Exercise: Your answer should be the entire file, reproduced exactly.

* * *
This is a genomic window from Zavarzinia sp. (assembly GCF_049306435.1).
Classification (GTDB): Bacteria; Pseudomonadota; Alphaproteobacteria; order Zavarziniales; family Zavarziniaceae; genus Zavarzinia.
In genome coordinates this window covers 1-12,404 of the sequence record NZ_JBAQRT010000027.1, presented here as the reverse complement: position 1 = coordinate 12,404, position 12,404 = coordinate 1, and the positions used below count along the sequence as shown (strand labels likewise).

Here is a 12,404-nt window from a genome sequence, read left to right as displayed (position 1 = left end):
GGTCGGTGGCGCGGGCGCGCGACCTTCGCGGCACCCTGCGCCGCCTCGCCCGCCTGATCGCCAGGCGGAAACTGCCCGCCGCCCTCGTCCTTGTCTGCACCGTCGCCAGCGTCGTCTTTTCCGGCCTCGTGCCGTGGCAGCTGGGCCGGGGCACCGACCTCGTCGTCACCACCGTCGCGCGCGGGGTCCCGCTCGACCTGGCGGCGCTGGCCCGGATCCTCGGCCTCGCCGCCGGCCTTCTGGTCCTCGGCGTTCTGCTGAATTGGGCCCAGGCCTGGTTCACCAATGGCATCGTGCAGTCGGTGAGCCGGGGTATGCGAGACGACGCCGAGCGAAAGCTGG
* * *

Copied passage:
This is a genomic window from Zavarzinia sp. (assembly GCF_049306435.1).
Classification (GTDB): Bacteria; Pseudomonadota; Alphaproteobacteria; order Zavarziniales; family Zavarziniaceae; genus Zavarzinia.
In genome coordinates this window covers 1-12,404 of the sequence record NZ_JBAQRT010000027.1, presented here as the reverse complement: position 1 = coordinate 12,404, position 12,404 = coordinate 1, and the positions used below count along the sequence as shown (strand labels likewise).

Here is a 12,404-nt window from a genome sequence, read left to right as displayed (position 1 = left end):
GGTCGGTGGCGCGGGCGCGCGACCTTCGCGGCACCCTGCGCCGCCTCGCCCGCCTGATCGCCAGGCGGAAACTGCCCGCCGCCCTCGTCCTTGTCTGCACCGTCGCCAGCGTCGTCTTTTCCGGCCTCGTGCCGTGGCAGCTGGGCCGGGGCACCGACCTCGTCGTCACCACCGTCGCGCGCGGGGTCCCGCTCGACCTGGCGGCGCTGGCCCGGATCCTCGGCCTCGCCGCCGGCCTTCTGGTCCTCGGCGTTCTGCTGAATTGGGCCCAGGCCTGGTTCACCAATGGCATCGTGCAGTCGGTGAGCCGGGGTATGCGAGACGACGCCGAGCGAAAGCTGG